We also need to mention the superb supporting turns by Harrelson, Root, and the Glasgow-born (and absolutely adorable) Macdonald. It’s another hallmark of a Coen brothers film to have even the smallest roles expertly cast, and we greatly enjoyed Tess Harper as Bell’s wife, Loretta, Barry Corbin as a wheelchair-bound retired Sheriff, and one of our favorite Deadwood vets, Garret Dillahunt, as Bell’s slower-witted deputy.
This is the second Blu-Ray release for NO COUNTRY FOR OLD MEN, and the image appears identical to the previous edition. We find it a very pleasing transfer, nicely capturing Roger Deakins’ saturated, bleached-out photography. We’ve heard some complaints about the 1080p image, but it appears almost exactly as we remember it from its theatrical release, and the DTS-HD audio track perfectly captures the film’s careful sound design.
The studio-fluff extras from the previous edition are carried over, including a better than average making-of piece along with shorter, specific segments on the Coens and the Sheriff Bell character. New bits include a humorous, tongue-in-cheek video journal by Brolin featuring clips from the EPK material and new interview footage featuring Bardem (who’s very funny) and Harrelson, though the camera’s auto-focus seems to favor the foliage behind Woody.
The most interesting new offering is a timeline featuring the actors and filmmakers on a post-release promotional tour for NO COUNTRY FOR OLD MEN. There are some surprisingly long segments here, like a 40-minute appearance by Bardem and Brolin at an Apple store, and an hour long Q&A with the Coens and other production personnel hosted by Spike Jonze (who unfortunately takes 5 minutes to stammer through a 30 second question). A second disc includes a digital copy of the film.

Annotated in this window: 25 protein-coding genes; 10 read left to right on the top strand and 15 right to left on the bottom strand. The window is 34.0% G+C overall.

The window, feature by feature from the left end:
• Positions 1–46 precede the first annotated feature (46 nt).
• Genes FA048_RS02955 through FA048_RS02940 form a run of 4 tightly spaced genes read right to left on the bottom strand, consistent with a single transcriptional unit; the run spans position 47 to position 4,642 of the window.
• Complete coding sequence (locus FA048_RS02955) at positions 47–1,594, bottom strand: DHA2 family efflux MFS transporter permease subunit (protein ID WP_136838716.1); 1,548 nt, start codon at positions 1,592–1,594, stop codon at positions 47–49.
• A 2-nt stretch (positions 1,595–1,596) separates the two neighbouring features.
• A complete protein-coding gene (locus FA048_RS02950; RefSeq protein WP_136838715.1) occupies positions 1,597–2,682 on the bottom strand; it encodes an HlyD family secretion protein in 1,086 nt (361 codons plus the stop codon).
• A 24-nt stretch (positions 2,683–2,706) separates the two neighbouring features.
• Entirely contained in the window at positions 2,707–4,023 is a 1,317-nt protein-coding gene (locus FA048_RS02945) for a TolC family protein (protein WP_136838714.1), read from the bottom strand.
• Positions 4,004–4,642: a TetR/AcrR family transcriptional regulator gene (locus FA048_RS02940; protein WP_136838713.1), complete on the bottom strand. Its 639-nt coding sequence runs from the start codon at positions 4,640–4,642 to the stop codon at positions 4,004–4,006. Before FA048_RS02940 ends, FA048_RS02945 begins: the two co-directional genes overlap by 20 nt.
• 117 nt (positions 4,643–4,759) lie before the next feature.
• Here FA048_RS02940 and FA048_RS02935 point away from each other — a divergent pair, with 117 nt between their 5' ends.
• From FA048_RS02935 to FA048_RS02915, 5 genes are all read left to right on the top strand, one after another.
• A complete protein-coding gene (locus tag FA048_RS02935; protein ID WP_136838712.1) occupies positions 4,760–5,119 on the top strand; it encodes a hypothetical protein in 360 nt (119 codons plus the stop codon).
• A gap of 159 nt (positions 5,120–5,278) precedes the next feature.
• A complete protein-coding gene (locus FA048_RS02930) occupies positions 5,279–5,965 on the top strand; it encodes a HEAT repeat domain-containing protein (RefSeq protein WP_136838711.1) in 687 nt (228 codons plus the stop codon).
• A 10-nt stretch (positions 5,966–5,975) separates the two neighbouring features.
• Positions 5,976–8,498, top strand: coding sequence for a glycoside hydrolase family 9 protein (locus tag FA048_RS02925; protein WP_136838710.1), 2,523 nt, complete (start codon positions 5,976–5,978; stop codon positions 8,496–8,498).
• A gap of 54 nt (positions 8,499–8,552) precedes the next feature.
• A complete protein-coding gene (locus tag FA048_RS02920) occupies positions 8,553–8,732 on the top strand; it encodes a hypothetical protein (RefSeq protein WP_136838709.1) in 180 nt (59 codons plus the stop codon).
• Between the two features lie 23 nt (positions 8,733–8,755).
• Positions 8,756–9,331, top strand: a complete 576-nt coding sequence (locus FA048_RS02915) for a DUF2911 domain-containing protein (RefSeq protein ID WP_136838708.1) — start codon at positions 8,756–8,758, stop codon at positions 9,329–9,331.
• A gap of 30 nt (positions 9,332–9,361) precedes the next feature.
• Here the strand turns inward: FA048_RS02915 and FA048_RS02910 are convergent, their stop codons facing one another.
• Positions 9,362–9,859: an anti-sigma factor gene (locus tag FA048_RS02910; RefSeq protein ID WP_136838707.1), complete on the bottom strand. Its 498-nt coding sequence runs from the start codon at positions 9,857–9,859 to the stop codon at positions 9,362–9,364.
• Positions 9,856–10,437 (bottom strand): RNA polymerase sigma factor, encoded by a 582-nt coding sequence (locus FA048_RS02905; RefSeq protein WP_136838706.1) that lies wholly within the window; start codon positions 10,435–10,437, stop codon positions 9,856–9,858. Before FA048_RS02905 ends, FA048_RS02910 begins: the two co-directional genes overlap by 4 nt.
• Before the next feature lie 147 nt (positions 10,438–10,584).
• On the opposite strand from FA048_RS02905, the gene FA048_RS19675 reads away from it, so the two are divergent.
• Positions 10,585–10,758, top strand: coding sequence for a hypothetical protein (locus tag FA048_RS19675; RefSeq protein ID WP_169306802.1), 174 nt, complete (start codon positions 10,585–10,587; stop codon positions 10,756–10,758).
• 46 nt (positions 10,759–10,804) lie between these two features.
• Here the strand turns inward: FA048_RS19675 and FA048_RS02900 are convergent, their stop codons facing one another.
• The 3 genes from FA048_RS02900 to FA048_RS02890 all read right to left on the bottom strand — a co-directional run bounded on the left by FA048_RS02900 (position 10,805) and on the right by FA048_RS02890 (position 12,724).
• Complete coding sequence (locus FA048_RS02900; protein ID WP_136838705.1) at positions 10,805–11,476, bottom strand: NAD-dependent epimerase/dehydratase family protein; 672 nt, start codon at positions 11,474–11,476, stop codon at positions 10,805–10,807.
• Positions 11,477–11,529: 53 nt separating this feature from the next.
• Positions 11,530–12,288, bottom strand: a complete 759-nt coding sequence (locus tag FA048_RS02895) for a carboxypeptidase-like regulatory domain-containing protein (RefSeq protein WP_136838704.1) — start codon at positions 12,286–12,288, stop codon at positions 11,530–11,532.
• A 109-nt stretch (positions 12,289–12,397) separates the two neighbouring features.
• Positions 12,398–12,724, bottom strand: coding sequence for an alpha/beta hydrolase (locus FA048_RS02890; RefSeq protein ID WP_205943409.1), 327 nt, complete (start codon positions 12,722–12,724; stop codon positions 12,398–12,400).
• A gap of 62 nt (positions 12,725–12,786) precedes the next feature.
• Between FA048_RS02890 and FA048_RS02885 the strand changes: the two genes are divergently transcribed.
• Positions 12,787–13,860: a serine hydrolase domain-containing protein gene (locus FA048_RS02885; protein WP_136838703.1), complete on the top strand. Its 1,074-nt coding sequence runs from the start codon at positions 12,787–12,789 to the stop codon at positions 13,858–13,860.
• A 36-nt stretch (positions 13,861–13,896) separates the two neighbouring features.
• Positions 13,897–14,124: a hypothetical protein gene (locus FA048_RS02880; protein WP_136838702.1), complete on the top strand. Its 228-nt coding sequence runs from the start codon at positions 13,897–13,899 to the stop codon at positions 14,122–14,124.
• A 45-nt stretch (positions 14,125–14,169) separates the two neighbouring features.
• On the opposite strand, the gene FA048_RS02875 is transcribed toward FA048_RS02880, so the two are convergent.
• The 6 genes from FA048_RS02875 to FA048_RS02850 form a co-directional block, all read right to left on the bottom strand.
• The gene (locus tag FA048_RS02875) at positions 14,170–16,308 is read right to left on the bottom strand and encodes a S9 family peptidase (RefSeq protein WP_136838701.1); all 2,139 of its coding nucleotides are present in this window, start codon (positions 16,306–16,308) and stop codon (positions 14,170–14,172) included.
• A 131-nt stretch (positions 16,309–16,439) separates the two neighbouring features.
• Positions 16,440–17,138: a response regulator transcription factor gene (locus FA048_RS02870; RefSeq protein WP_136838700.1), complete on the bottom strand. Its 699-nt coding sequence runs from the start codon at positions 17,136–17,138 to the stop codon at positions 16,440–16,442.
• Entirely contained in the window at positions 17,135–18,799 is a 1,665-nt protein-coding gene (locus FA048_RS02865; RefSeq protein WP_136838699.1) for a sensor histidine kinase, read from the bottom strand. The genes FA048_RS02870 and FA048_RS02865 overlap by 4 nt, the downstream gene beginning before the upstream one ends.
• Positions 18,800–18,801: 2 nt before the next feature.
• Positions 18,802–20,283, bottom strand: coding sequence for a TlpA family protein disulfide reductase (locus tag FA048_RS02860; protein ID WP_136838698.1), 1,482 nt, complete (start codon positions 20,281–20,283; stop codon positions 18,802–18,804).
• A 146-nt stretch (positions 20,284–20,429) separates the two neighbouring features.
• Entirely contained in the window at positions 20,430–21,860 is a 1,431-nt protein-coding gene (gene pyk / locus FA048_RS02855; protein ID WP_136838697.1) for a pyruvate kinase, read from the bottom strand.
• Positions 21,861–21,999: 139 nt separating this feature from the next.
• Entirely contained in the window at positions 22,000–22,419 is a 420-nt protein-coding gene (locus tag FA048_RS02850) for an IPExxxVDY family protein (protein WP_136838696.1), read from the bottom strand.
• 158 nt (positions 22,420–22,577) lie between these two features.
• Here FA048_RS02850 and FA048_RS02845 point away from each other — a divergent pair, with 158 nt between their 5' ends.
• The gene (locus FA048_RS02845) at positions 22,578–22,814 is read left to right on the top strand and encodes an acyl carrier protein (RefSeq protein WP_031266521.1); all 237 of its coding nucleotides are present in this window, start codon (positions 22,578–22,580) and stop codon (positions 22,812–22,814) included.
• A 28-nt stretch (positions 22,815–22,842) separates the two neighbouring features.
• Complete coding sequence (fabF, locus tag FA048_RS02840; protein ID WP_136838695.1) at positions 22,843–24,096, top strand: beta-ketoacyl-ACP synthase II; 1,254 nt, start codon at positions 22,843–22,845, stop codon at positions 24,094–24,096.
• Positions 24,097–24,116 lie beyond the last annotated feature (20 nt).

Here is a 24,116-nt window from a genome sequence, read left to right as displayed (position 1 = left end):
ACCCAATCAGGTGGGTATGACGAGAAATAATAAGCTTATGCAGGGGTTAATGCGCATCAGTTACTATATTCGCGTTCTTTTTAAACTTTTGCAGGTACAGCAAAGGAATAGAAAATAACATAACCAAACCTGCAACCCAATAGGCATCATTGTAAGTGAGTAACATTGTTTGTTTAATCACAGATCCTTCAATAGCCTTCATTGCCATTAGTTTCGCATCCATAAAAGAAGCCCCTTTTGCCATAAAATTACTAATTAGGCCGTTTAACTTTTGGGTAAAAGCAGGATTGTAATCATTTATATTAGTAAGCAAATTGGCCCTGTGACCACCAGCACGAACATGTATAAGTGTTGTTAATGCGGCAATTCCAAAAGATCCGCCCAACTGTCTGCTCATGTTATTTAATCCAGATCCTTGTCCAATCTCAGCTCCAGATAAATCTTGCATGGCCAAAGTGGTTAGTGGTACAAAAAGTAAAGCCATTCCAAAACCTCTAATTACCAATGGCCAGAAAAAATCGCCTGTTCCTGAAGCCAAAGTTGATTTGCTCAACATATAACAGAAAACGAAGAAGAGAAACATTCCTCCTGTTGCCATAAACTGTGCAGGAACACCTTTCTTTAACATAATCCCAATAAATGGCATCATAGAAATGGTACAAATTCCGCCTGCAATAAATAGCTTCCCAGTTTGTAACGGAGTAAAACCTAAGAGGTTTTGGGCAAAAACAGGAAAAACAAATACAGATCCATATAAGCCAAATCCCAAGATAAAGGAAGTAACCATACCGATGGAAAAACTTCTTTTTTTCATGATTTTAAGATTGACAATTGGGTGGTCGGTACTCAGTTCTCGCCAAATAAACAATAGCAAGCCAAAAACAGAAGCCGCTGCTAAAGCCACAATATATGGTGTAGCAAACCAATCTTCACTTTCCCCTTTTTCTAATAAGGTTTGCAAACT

Our only complaint about the disc is the inclusion of an anti-tobacco advert that begins automatically when “Play” is selected from the menu. It’s the spot with the Times Square cowboy singing with the aid of a voice box from the smug folks at thetruth.com. We’ve never smoked and don’t advocate the habit, but we do object strongly to the money spent on excessive sin taxes given to groups like this by the government to produce self-righteous PSAs which are then shoved down our throats on an already too-expensive Blu-Ray disc.